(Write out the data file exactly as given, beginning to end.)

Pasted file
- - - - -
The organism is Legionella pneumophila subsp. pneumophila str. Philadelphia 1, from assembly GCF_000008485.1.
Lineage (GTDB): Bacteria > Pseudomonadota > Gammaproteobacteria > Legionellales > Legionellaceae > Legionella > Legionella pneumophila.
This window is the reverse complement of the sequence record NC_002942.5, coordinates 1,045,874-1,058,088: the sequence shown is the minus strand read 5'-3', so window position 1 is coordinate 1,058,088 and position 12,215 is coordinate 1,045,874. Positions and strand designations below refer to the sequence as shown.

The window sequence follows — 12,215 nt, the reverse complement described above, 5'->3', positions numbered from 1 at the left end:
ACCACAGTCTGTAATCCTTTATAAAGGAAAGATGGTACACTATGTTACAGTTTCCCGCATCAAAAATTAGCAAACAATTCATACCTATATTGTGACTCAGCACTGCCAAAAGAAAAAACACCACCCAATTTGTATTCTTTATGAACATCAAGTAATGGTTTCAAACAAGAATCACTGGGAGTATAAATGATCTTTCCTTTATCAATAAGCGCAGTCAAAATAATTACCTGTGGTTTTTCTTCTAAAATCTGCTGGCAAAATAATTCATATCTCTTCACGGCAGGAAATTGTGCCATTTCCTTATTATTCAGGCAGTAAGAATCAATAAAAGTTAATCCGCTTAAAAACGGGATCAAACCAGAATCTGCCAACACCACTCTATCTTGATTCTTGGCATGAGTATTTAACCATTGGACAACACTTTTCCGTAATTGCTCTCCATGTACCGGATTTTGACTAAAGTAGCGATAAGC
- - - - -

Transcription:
The organism is Legionella pneumophila subsp. pneumophila str. Philadelphia 1, from assembly GCF_000008485.1.
Lineage (GTDB): Bacteria > Pseudomonadota > Gammaproteobacteria > Legionellales > Legionellaceae > Legionella > Legionella pneumophila.
This window is the reverse complement of the sequence record NC_002942.5, coordinates 1,045,874-1,058,088: the sequence shown is the minus strand read 5'-3', so window position 1 is coordinate 1,058,088 and position 12,215 is coordinate 1,045,874. Positions and strand designations below refer to the sequence as shown.

The window sequence follows — 12,215 nt, the reverse complement described above, 5'->3', positions numbered from 1 at the left end:
ACCACAGTCTGTAATCCTTTATAAAGGAAAGATGGTACACTATGTTACAGTTTCCCGCATCAAAAATTAGCAAACAATTCATACCTATATTGTGACTCAGCACTGCCAAAAGAAAAAACACCACCCAATTTGTATTCTTTATGAACATCAAGTAATGGTTTCAAACAAGAATCACTGGGAGTATAAATGATCTTTCCTTTATCAATAAGCGCAGTCAAAATAATTACCTGTGGTTTTTCTTCTAAAATCTGCTGGCAAAATAATTCATATCTCTTCACGGCAGGAAATTGTGCCATTTCCTTATTATTCAGGCAGTAAGAATCAATAAAAGTTAATCCGCTTAAAAACGGGATCAAACCAGAATCTGCCAACACCACTCTATCTTGATTCTTGGCATGAGTATTTAACCATTGGACAACACTTTTCCGTAATTGCTCTCCATGTACCGGATTTTGACTAAAGTAGCGATAAGC